In terms of livelihood services, the project offers financial literacy courses through a World Vision curriculum entitled Entrelazos. Once households graduate from the course, they have the opportunity to pursue an entrepreneurial micro-business, where startup costs are covered by the project. The intention behind the micro-business is that it would generate additional income for the family to supplement whatever earnings a child would have made if working. The project also links these households to savings groups, that have also been strengthened by the project, to then offer access to micro-loans to grow their businesses.
Alongside the education and livelihood activities, the project has several community-level awareness raising efforts to combat the social norms around child labor. While many parents know that the Honduran labor law prohibits children below 14 years of age from working in hazardous labor conditions, very few will abide by it because they see work for a child as an attractive alternative to completing basic education (through 9th grade), claiming that it refines a child’s life skills, their work ethic and keeps them out of trouble.
To counter these sentiments, Futuros Brillantes has worked with the Ministry of Labor and employers to enforce the law prohibiting children from participating in hazardous working conditions. At the community level, the project formed Child Labor Committees (CLCs) – a group of community members (teachers and parents) trained by the project to engage and inform families on the importance of education and the risks of, and alternatives to, child labor. In cases where families need assistance, the CLC reports up and the project intervenes. The CLCs also monitor and provide positive pressure on families to keep their children in school. Overtime, CLCs have become leaders within their communities.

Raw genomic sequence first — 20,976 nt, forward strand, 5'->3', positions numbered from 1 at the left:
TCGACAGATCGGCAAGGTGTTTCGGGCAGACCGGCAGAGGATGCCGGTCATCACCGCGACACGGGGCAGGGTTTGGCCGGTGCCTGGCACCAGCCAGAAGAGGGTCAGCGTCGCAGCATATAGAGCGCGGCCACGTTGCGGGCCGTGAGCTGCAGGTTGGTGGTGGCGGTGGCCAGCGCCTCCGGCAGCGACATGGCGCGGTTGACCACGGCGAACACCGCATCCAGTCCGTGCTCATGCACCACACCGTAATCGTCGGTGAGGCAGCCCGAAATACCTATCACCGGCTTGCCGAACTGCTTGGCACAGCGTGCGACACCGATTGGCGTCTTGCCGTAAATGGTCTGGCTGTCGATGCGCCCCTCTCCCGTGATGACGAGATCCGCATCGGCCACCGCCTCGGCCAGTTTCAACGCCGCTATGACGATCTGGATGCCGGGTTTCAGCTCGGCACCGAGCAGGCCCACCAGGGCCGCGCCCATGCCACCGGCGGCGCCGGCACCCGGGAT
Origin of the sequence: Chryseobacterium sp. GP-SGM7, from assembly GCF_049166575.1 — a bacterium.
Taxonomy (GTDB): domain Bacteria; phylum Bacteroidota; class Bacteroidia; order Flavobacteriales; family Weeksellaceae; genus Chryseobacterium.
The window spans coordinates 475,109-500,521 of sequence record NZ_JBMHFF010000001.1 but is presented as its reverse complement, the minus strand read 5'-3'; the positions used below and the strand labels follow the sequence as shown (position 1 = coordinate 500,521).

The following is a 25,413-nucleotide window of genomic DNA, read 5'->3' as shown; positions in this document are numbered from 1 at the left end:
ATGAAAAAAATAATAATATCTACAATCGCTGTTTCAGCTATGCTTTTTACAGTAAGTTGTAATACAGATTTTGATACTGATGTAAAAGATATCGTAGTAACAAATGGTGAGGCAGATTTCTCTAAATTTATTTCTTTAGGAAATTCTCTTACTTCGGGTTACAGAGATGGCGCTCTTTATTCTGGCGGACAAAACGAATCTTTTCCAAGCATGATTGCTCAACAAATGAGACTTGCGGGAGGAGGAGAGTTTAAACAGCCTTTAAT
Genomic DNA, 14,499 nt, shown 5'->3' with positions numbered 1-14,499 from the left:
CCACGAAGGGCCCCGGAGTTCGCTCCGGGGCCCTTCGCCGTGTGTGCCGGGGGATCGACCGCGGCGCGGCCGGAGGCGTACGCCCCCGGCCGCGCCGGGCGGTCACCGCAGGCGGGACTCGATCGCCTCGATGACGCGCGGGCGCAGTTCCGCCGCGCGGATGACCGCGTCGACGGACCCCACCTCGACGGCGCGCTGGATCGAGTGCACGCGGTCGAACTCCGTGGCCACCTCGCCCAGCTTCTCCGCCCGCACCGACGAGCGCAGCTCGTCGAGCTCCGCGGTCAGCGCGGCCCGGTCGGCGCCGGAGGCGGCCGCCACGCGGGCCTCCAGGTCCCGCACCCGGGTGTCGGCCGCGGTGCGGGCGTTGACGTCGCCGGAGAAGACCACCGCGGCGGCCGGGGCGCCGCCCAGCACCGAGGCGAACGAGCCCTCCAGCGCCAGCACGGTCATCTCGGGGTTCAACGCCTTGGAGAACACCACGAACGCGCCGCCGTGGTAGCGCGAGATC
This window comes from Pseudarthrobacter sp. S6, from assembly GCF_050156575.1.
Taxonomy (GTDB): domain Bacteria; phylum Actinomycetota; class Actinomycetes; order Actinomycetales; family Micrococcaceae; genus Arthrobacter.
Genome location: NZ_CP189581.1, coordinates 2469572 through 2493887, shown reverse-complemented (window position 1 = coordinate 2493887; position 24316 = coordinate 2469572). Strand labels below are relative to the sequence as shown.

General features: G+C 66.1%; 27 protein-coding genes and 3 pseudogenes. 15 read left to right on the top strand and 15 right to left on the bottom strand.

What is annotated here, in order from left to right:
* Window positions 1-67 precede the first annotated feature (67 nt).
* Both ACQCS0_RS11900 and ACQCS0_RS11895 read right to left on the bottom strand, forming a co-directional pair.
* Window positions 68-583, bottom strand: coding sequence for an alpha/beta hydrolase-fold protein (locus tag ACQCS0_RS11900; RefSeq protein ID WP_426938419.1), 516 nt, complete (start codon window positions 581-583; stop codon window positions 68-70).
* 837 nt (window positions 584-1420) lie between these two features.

“After the [house] visits, the parents have become vigilant and defend the rights of the children,” said one CLC member. “No more children in the brickyards or selling on the streets.” Several CLCs are now looking at other ways to improve their communities as it relates to health and child protection.
In Marlon’s community, 29 children (13 girls and 16 boys) from 21 families are being supported through a combination of education services, livelihood assistance and awareness raising. Out of the 14 children who were engaged in child labor at the start of the project, nine have been removed from dangerous working conditions, including Marlon.
On Fridays and Saturdays, Marlon attends alternative education classes regularly with other youth. His cohort will be the first to graduate from the program. Marlon recently found decent employment that allows him to still support his family but does not endanger him or take him away from his classes. His hope is to continue his studies at a local institute.
The fight against child labor
Since 2000, there are 94 million fewer children working in child labor. It takes children, teachers, parents, community members, organizations like World Vision, and governments like the United States to achieve progress for children.
The Department of Labor’s International Labor Affairs Bureau plays a critical role in the fight to end child labor. Unfortunately, the Administration has proposed completely cutting their grant program, which funds community-based anti-child labor programs like Futuros Brilliantes.
Ask Congress to keep fighting child labor!
Top photo: In Valle, Honduras, Marlon begins his alternative education class. ©2018 World Vision/photo by Elmer Osorto, Project Facilitator.